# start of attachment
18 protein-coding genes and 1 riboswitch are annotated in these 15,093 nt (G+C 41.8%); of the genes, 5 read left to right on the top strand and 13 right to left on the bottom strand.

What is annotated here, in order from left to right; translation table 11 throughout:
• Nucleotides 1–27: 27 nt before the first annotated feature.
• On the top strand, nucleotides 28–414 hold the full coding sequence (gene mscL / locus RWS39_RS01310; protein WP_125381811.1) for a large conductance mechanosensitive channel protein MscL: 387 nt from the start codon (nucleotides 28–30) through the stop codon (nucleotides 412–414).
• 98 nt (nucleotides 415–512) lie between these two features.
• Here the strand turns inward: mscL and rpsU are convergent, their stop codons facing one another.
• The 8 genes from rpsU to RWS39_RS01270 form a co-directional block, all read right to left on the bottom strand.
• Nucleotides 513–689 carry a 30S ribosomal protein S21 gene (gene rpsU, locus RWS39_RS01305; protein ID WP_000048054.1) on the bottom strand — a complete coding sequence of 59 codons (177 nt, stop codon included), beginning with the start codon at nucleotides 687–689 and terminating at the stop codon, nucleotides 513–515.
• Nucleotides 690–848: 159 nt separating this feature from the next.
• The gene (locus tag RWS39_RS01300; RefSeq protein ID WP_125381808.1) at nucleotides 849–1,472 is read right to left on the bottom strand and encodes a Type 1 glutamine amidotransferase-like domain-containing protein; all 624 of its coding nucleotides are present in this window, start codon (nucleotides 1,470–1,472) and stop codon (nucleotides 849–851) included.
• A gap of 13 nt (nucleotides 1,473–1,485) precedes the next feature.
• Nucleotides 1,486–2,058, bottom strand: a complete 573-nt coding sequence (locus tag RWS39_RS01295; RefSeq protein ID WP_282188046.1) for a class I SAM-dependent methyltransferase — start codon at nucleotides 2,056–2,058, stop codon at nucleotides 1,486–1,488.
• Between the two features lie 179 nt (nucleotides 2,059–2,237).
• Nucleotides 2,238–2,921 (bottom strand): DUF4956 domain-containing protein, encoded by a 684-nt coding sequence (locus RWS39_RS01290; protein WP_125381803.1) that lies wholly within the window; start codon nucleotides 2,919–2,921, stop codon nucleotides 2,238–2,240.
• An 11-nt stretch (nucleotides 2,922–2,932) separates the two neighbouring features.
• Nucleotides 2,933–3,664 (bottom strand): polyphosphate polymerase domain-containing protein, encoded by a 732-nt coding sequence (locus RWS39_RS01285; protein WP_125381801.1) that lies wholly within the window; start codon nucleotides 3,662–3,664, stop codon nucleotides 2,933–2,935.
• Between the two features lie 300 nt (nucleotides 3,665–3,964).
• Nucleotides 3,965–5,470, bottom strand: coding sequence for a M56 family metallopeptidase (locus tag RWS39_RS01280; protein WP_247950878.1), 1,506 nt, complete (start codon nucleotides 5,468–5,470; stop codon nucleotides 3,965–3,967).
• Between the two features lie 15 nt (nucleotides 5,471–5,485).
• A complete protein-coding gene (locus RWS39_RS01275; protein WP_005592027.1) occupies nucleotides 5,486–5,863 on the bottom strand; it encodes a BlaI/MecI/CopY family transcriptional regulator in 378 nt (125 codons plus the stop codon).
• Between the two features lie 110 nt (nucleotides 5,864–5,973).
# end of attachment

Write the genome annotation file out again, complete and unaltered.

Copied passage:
18 protein-coding genes and 1 riboswitch are annotated in these 15,093 nt (G+C 41.8%); of the genes, 5 read left to right on the top strand and 13 right to left on the bottom strand.

What is annotated here, in order from left to right; translation table 11 throughout:
• Nucleotides 1–27: 27 nt before the first annotated feature.
• On the top strand, nucleotides 28–414 hold the full coding sequence (gene mscL / locus RWS39_RS01310; protein WP_125381811.1) for a large conductance mechanosensitive channel protein MscL: 387 nt from the start codon (nucleotides 28–30) through the stop codon (nucleotides 412–414).
• 98 nt (nucleotides 415–512) lie between these two features.
• Here the strand turns inward: mscL and rpsU are convergent, their stop codons facing one another.
• The 8 genes from rpsU to RWS39_RS01270 form a co-directional block, all read right to left on the bottom strand.
• Nucleotides 513–689 carry a 30S ribosomal protein S21 gene (gene rpsU, locus RWS39_RS01305; protein ID WP_000048054.1) on the bottom strand — a complete coding sequence of 59 codons (177 nt, stop codon included), beginning with the start codon at nucleotides 687–689 and terminating at the stop codon, nucleotides 513–515.
• Nucleotides 690–848: 159 nt separating this feature from the next.
• The gene (locus tag RWS39_RS01300; RefSeq protein ID WP_125381808.1) at nucleotides 849–1,472 is read right to left on the bottom strand and encodes a Type 1 glutamine amidotransferase-like domain-containing protein; all 624 of its coding nucleotides are present in this window, start codon (nucleotides 1,470–1,472) and stop codon (nucleotides 849–851) included.
• A gap of 13 nt (nucleotides 1,473–1,485) precedes the next feature.
• Nucleotides 1,486–2,058, bottom strand: a complete 573-nt coding sequence (locus tag RWS39_RS01295; RefSeq protein ID WP_282188046.1) for a class I SAM-dependent methyltransferase — start codon at nucleotides 2,056–2,058, stop codon at nucleotides 1,486–1,488.
• Between the two features lie 179 nt (nucleotides 2,059–2,237).
• Nucleotides 2,238–2,921 (bottom strand): DUF4956 domain-containing protein, encoded by a 684-nt coding sequence (locus RWS39_RS01290; protein WP_125381803.1) that lies wholly within the window; start codon nucleotides 2,919–2,921, stop codon nucleotides 2,238–2,240.
• An 11-nt stretch (nucleotides 2,922–2,932) separates the two neighbouring features.
• Nucleotides 2,933–3,664 (bottom strand): polyphosphate polymerase domain-containing protein, encoded by a 732-nt coding sequence (locus RWS39_RS01285; protein WP_125381801.1) that lies wholly within the window; start codon nucleotides 3,662–3,664, stop codon nucleotides 2,933–2,935.
• Between the two features lie 300 nt (nucleotides 3,665–3,964).
• Nucleotides 3,965–5,470, bottom strand: coding sequence for a M56 family metallopeptidase (locus tag RWS39_RS01280; protein WP_247950878.1), 1,506 nt, complete (start codon nucleotides 5,468–5,470; stop codon nucleotides 3,965–3,967).
• Between the two features lie 15 nt (nucleotides 5,471–5,485).
• A complete protein-coding gene (locus RWS39_RS01275; protein WP_005592027.1) occupies nucleotides 5,486–5,863 on the bottom strand; it encodes a BlaI/MecI/CopY family transcriptional regulator in 378 nt (125 codons plus the stop codon).
• Between the two features lie 110 nt (nucleotides 5,864–5,973).